Crimes will be treated as more serious if they are committed in a domestic setting under new sentencing guidelines.
People who subject spouses, partners or family members to abuse will face tougher punishments than those who commit similar offences in a non-domestic context.
For the first time official guidance for courts also makes clear that domestic abuse is no longer confined to person-to-person contact as culprits increasingly torment their victims using technology such as social networks or tracking devices.
The approach to severity marks a significant shift from the existing position, which has applied since 2006.
Instructions for judges and magistrates currently state that offences in a domestic context should be seen as "no less serious" than others.
The new guidelines, published by the Sentencing Council on Thursday, say: "The domestic context of the offending behaviour makes the offending more serious because it represents a violation of the trust and security that normally exists between people in an intimate or family relationship.
"Additionally, there may be a continuing threat to the victim's safety, and in the worst cases a threat to their life or the lives of others around them."
Domestic abuse is rarely a one-off incident, the document notes, while it also flags up the potential for victims and their children to suffer "lasting trauma".
An increase in sentence severity is expected as a result of the new guidance.
It emphasises that crimes involving serious violence, or where the emotional and psychological damage is severe, will warrant a custodial sentence in the majority of cases.
For the first time, the guideline includes a reference to abuse perpetrated through use of technology such as email, text, social networking sites or tracking devices.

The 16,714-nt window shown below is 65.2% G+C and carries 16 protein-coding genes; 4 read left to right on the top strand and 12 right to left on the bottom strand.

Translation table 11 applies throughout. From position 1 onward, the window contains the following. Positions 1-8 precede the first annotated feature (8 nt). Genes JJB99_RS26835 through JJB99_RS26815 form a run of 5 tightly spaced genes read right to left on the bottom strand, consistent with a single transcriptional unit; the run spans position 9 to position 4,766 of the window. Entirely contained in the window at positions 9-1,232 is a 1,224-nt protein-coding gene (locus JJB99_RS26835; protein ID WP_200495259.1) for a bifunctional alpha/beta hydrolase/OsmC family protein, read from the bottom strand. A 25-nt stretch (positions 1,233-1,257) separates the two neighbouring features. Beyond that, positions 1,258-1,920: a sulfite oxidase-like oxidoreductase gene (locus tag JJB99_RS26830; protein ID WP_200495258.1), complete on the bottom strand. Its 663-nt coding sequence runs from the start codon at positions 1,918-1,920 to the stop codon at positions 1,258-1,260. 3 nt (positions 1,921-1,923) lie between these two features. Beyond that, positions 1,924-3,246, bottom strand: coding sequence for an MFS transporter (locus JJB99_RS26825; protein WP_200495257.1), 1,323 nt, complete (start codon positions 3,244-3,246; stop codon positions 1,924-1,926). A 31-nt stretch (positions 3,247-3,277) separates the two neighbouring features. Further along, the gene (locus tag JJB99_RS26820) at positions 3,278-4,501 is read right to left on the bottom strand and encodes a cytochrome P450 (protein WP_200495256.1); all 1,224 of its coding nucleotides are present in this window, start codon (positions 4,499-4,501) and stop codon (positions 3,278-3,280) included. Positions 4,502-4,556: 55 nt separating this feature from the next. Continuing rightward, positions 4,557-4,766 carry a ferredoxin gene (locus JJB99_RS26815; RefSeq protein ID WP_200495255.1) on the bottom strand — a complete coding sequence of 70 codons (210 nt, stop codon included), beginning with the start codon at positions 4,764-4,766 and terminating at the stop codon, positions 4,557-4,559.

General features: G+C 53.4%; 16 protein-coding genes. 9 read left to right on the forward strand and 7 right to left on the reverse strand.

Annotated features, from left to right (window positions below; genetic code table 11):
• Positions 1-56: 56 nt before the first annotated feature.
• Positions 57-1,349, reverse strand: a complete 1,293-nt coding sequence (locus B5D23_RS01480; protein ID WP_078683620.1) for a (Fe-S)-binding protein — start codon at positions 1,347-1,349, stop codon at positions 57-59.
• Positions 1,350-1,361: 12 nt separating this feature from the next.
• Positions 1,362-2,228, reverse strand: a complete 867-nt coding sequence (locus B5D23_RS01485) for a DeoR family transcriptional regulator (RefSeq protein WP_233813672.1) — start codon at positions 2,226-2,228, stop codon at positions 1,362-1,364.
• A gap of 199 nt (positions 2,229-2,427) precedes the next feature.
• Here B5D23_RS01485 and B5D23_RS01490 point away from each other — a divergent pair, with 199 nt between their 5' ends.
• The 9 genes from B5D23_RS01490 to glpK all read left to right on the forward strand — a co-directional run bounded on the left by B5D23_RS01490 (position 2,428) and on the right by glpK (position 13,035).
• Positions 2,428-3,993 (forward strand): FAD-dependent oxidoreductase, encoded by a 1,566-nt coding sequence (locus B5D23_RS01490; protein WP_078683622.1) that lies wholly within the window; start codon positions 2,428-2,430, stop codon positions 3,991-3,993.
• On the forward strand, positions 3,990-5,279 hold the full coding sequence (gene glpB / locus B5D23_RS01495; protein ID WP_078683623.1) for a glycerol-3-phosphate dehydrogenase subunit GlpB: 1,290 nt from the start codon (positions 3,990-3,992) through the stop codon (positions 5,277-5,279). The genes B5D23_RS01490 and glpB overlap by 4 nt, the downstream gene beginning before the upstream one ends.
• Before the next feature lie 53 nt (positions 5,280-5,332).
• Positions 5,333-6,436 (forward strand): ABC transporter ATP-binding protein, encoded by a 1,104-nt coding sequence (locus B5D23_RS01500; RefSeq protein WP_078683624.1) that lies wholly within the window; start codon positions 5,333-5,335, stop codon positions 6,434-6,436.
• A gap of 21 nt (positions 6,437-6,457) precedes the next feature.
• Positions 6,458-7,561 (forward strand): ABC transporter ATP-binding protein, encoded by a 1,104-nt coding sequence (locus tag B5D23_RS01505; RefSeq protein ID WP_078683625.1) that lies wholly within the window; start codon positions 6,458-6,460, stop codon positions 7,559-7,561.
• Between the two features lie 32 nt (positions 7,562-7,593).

These have become increasingly common in recent years.
There is no specific crime of domestic abuse.
Sentencing Council member Jill Gramann said it "comes in many forms such as harassment, assault and sex offences".
She added: "The increasing use of technology in offending has meant that it has also evolved in its scope and impact.
"The new guideline will ensure that courts have the information they need to deal with the great range of offending and help prevent further abuse occurring.
"The guideline also emphasises that abuse can take place in a wide range of domestic settings and relationships, and that abuse can be psychological, sexual, financial or emotional as well as physical."
Provocation is no mitigation to an offence within a domestic context, except in rare circumstances, the guideline says.
It urges courts to take "great care" in cases where the offender or victim requests a less severe sentence in the interests of any children.
An estimated 26% of women and 15% of men aged 16 to 59 had experienced some form of domestic abuse since the age of 16, according to the Crime Survey for England and Wales for the year to March 2017.
This is equivalent to about 4.3 million female and 2.4 million male victims.
The new sentencing guideline will apply to offenders aged 16 and older sentenced in England and Wales on or after May 24.
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